Carl Love

19301 Reputation

8 years, 13 days
Mt Laurel, New Jersey, United States
My name was formerly Carl Devore.

Code Edit Region...

The best way to enter multi-line code into a Maple worksheet is to use a Code Edit Region. Place your cursor where you want the window, then select Code Edit Region from the Insert menu. It gives you a Notepad-like editor with tabs and hanging indents. Also, you can use ordinary Enter (or Return) instead of Shift-Enter (Shift-Return).

Please upload your worksheet, not just a screen shot of it, so that we can work with it. Use the green up arrow that is the last thing on the tool bar of the MaplePrimes editor. And please upload a photo of a hand-drawn sketch of what you think the plot should look like. My first impression is that we can use the RootOf comand with the selector option.

I doubt it...

I doubt that it could be expressed in radical form without the I, because it comes from solving a cubic. Attempting to use evalc and simplify puts it back into a trigonometric form.

It could be any integer number of degree...

"... if the number of degrees is divisible by three" seems like a rather weak statement! Here I prove that the trigonometric functions for any integer number of degrees can be expressed in radicals. Below, I derive cos(20°) in radicals (because the expression is relatively simple) and cos(1°). Clearly, once you have cos(1°) in radicals you can get any trigonometric function of any integer number of degrees in radicals by applying secondary-school-level identities.

I also used my font chart from my previous post to find that the degree symbol is character number 176, so I use that below.

It is surprising that convert(..., radical) does not apply these techniques. It seems limited to multiple-of-three degrees.

 > restart;
 > °:= Pi/180:
 > cos(3*`20°`) = cos(60*°);

 > expand(%);

 > solve({%, cos(`20°`) > 0}, cos(`20°`), Explicit);

 > solve({%, cos(`1°`) > 0}, cos(`1°`), Explicit);

I was looking for Joe's ListBuffer code, but the (seven-year-old) link in the original post is dead.

When to separate the non-differentiated ...

A great solution, Markiyan. What led you to do it the way that you did? Would you recommend to always separate out the non-differentiated functions from a DAE system when it is algebraically possible to do so?

When to separate the non-differentiated ...

A great solution, Markiyan. What led you to do it the way that you did? Would you recommend to always separate out the non-differentiated functions from a DAE system when it is algebraically possible to do so?

Would you be satisfied with an inert log...

It's a great question, but the full answer gets very complicated. Would you be satisfied with log10 being an inert function which would only be evaluated when you explicitly asked for it to be, and then it would be converted to ln? This would be relatively easy.

Same question...

You seem to be asking the same question over and over, since 20-Feb-2013. Have you seen the answers? You never responded to the answers. If an answer doesn't work for you, then you should respond there and not create a new thread. Maybe you need to provide a more detailed example, like a worksheet. Maybe it would help if you asked in your native language and we translated.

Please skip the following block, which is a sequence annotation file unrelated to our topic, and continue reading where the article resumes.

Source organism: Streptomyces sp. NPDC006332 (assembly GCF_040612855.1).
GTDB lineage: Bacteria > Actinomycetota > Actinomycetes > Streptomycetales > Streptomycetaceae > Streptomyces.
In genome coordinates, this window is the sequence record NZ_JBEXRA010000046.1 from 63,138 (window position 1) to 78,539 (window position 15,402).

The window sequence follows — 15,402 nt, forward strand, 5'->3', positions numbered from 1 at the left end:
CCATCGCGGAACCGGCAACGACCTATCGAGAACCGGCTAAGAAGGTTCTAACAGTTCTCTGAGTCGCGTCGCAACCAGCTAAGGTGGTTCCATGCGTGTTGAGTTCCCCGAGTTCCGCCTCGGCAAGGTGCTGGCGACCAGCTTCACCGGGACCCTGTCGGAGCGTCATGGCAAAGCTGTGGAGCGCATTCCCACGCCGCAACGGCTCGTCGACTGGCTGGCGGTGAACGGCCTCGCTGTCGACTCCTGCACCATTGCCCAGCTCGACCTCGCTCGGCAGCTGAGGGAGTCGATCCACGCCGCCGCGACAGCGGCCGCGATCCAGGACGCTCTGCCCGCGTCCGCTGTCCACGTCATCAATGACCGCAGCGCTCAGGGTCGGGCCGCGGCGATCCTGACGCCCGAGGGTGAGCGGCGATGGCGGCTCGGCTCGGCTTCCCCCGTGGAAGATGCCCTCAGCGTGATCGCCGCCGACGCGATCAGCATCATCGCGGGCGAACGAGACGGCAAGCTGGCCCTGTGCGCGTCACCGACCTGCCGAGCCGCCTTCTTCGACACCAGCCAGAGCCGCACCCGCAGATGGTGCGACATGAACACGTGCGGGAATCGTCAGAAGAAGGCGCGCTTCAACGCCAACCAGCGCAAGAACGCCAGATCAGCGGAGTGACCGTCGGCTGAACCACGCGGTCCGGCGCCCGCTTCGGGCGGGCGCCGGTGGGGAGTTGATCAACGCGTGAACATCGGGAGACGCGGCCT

with TypeTools...

@williamov Okay, if you insist. But I emphasize that this seems sloppy to me. I do not "stand behind" the following code:

To use the new type:

[op] ~ (select(type, G1, 'w'));

or, if you prefer something akin to your `if`:

(p-> `if`(p::'w', [op], [][])) ~ (G1);

You can use ?satisfies to turn any predicate whatsoever into a type; and you can turn all predicate invocations into type checks. That doesn't mean it is a good idea to do so.

with TypeTools...

@williamov Okay, if you insist. But I emphasize that this seems sloppy to me. I do not "stand behind" the following code:

To use the new type:

[op] ~ (select(type, G1, 'w'));

or, if you prefer something akin to your `if`:

(p-> `if`(p::'w', [op], [][])) ~ (G1);

You can use ?satisfies to turn any predicate whatsoever into a type; and you can turn all predicate invocations into type checks. That doesn't mean it is a good idea to do so.

Are you using PolynomialIdeals?...

Are you using package PolynomialIdeals? If not, then check out ?PolynomialIdeals. If that doesn't answer your question, then ask again.

Thanks for checking...

@ecterrab Thank you so much for checking these old posts, and for posting your update messages. It is so helpful to know that someone is working on these things!

Typesetting package...

@Alejandro Jakubi Thank you Alejandro for this example of package Typesetting. I note that your command does not select a font; it is the bold italic of the standard font.

Could you write a post about the undocumented commands in that package, or provide a pointer to some other reference material? It is mostly the commands whose names begin with lowercase m. Just an explanation of what names like mi, mo, and mrow stand for would be very helpful.

What is a good font?...

@acer Thanks you Acer for the useful comment about Unicode. If I were to make a table of a range of Unicode characters, what would be a good of font that is likely to have most of them? I can fit 1024 characters into a table such as the one above, though the display of indexing numbers would not be as convenient. I could make a procedure that displays a given range in a given font.

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